Ethical Precious Metal



The way the gold supply chain works is that every jeweller in the UK recycles their offcuts and scraps from their workshop back into a big pot in the refinery. The refiners work on a large scale so gold from new mining, gold from goldsmith's work benches and old pieces of gold jewellery are all melted up together and made into new sheets and bars. This is what we use as a starting point for our bespoke jewellery. 

This means that a customer cannot know where their gold has come from and definitively whether it has been mined in an ethically sound way or not. So we are pursuing a two-pronged attack to tackle this:

  • As the first independent UK Jewellers to have achieved full Responsible Jewellery Council Certification we are putting pressure on the commercial mines to clean up their act, and use the collective buying power of the UK jewellery industry, through this organisation, to force change to happen. We are also spending time lobbying our metal suppliers to start making available a tracked source of supply - in practice this means having one vat every so often that is certificated ethically sourced.
  • We were one of the first twenty jewellers worldwide to launch fully certified Fairtrade gold with the Fairtrade Foundation, as an option to our customers for their bespoke jewellery. Since its launch in 2011 the availability of Fairtrade gold has increased and we are now able to source Fairtade gold in both 9 carat and 18 carat alloys and in all three colours: rose, yellow and white.

Another option to customers is to consider reusing old gold - family jewellery can be melted down here in our workshop and made into a new piece. This isn't a perfect process - its difficult to avoid tiny bubbles and you never get as much gold as you expect. It is occasionally more expensive than getting gold from the refiners because of the time involved, but it does mean that no new mining has taken place in the creation of the new piece of jewellery.

In response to our requests, our gold bullion suppliers have decided to offer newly formed recycled gold bullion which has been refined separately to their standard gold, and traced to ensure it is from 100% recycled sources. Customers can choose to use this metal if we are handmaking pieces in our workshop. Jewellery made using a casting process will usually be made in recycled metal as standard.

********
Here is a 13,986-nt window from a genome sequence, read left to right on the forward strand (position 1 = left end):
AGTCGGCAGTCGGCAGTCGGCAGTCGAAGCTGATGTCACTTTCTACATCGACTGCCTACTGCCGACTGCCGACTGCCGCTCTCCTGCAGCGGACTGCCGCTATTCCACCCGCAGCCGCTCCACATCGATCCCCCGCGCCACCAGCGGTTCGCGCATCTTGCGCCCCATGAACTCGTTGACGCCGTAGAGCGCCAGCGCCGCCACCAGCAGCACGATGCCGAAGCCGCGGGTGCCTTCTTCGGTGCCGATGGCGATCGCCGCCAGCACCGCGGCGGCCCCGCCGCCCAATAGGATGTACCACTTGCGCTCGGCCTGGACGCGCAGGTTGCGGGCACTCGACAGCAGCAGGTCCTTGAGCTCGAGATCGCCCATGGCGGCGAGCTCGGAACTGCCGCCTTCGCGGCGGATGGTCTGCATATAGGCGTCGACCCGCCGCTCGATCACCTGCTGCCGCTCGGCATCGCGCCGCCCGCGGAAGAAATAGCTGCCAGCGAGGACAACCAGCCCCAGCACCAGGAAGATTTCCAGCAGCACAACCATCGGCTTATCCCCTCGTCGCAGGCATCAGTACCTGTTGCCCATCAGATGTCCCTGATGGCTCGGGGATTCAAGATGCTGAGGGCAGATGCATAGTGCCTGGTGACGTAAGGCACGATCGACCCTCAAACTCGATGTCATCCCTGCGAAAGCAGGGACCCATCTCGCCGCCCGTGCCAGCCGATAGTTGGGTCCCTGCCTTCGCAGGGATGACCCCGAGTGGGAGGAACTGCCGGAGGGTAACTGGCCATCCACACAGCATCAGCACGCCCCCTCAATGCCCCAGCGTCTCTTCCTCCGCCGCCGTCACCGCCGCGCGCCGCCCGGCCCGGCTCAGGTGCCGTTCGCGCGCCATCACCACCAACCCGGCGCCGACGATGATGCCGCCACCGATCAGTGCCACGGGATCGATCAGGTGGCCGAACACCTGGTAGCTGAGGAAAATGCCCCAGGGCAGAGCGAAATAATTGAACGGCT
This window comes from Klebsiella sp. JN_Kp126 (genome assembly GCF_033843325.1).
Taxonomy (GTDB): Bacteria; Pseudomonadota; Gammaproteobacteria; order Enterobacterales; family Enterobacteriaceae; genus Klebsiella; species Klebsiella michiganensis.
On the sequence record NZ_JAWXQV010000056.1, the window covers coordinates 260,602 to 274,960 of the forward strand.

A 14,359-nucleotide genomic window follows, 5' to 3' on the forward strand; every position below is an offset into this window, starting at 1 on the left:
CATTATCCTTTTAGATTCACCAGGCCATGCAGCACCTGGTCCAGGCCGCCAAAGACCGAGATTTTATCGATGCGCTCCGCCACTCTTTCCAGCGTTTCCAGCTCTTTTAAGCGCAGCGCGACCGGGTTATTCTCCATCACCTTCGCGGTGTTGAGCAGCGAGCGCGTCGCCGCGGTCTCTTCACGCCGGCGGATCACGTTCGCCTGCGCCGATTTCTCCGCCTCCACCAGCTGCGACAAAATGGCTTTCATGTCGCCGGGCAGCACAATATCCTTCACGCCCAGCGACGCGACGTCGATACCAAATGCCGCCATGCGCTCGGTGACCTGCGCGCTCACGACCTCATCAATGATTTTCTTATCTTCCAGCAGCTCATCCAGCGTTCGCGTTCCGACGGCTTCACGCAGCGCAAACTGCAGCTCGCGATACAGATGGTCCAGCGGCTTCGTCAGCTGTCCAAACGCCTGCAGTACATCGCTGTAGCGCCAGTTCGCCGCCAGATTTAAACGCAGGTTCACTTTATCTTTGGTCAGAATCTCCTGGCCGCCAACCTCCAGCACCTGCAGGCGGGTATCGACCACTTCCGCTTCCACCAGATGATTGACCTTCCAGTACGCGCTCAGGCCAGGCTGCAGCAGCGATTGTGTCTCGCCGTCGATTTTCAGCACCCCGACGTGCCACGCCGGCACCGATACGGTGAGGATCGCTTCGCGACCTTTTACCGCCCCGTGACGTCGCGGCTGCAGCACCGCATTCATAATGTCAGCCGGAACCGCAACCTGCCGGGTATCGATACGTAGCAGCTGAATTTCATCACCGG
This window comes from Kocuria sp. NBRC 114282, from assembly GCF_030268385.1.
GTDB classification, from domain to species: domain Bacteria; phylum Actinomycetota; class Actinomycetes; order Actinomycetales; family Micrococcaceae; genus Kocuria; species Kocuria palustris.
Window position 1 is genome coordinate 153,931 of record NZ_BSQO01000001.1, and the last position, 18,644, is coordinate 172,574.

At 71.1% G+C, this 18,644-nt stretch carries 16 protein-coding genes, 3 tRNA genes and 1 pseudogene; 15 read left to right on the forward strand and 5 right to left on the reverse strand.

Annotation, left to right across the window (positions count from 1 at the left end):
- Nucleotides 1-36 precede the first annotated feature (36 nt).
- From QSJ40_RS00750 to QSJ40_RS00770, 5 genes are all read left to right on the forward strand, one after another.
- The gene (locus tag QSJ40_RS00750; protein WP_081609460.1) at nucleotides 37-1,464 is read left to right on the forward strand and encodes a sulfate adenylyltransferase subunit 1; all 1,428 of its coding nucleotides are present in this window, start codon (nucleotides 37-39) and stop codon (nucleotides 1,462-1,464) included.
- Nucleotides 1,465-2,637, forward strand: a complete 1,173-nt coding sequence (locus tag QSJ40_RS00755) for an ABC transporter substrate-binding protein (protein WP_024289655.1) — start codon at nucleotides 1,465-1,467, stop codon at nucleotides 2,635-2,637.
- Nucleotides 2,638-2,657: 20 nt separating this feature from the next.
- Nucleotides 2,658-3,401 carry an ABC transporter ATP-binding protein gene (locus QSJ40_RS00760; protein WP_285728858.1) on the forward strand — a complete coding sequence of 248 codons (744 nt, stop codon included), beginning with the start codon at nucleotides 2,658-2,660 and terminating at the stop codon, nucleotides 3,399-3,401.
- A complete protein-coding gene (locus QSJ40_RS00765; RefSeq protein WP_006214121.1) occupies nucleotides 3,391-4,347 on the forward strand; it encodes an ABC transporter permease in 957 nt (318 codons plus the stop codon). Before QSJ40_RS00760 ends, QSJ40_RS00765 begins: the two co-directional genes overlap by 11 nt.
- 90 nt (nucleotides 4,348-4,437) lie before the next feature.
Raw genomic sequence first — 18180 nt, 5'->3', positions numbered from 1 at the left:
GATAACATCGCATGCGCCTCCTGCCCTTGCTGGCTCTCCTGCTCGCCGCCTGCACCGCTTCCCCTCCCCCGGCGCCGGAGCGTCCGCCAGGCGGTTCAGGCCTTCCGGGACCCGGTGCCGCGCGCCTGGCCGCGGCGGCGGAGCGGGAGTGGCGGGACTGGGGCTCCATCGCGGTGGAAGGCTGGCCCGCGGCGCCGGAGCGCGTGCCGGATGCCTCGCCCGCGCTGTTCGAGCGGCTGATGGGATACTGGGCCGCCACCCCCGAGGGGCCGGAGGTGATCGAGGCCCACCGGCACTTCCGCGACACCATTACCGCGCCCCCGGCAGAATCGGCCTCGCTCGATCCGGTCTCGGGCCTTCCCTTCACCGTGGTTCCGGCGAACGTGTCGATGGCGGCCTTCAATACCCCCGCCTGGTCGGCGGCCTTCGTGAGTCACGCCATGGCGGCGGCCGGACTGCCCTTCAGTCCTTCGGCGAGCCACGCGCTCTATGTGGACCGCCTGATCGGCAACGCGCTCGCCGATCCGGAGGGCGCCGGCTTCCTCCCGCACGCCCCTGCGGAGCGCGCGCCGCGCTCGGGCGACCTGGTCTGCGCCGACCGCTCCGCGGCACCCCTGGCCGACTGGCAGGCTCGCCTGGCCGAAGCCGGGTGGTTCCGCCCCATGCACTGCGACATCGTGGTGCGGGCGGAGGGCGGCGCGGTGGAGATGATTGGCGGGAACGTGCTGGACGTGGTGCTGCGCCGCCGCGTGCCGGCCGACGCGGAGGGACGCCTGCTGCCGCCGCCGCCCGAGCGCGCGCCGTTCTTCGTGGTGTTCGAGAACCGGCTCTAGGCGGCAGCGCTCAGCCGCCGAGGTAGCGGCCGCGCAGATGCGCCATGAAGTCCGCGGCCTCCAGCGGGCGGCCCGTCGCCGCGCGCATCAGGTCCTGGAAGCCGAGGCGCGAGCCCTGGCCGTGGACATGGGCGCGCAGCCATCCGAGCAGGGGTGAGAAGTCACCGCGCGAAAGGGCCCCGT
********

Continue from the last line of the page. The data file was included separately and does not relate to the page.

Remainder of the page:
Platinum & Palladium


Platinum and palladium are beautiful but incredibly rare metals; apparently, if you put all the platinum in the world together in an Olympic sized swimming pool the depth wouldn't even cover your ankles!  The properties that make them so desirable for jewellery also mean that they are energy intensive to mine and refine. Having said that, around half of the platinum and palladium mined worldwide is used in the automotive industry, particularly in catalytic converters, and they are widely used in the medical industry (for the production of drugs) so some people feel that this counter balances the energy used in extraction. Palladium is found in many of the same places as platinum and therefore often comes out of the ground when platinum is mined. It is widely believed that palladium is a more environmentally friendly choice because it’s not mined for its own sake.

It’s also worth mentioning that because they are so valuable, platinum and palladium are routinely recovered and recycled all over the world. In fact, it’s valuable enough that some cities actually refine their road sweepings to be able to recover any metal that has come from catalytic converters. There are ways we can make jewellery in recycled platinum or palladium depending on how an individual piece needs to be constructed. 

It is often possible to reuse heirloom platinum jewellery, although unlike gold jewellery we can't just melt it down and reuse it in the workshop - it just doesn't work as well as gold. What we can do is reuse it in the same form, so for example an old platinum wedding ring could become the shank for a new ring. Alternatively, we can send old platinum jewellery to our casting company who can melt it down under vacuum and at high temperatures so that we can use it in a casting process. 

Whilst there isn't currently any certified Fairtrade platinum or palladium, if a customer would like to use ethically sourced newly mined metal then we can sometimes work with fairly-traded metal instead.   


Compared to the other metals, silver generally doesn't take much energy to mine and refine. As much as 75% of the world's silver production comes as a by-product from mining gold, copper, lead and zinc.

Silver has a low melting point and this makes it easier to refine and work with which also helps to save energy.

We are also able to source recycled silver bullion to create new pieces of jewellery without any new mining taking place.


Rhodium plating can be applied to the surface of a white gold ring or piece of jewellery to give it a brighter white colour. The plating wears off over time and needs re-applying regularly.  The solution used in this plating process is harmful to the environment if not disposed of carefully, so we like to avoid it where we can.  Unlike most jewellers, we show our customers the natural, warmer colours of white gold and they will usually chose to avoid plating- either they like the colour of the metal as it is or they will chose platinum or palladium instead.  

Our designers will be happy to talk you through any of these options, simply get in touch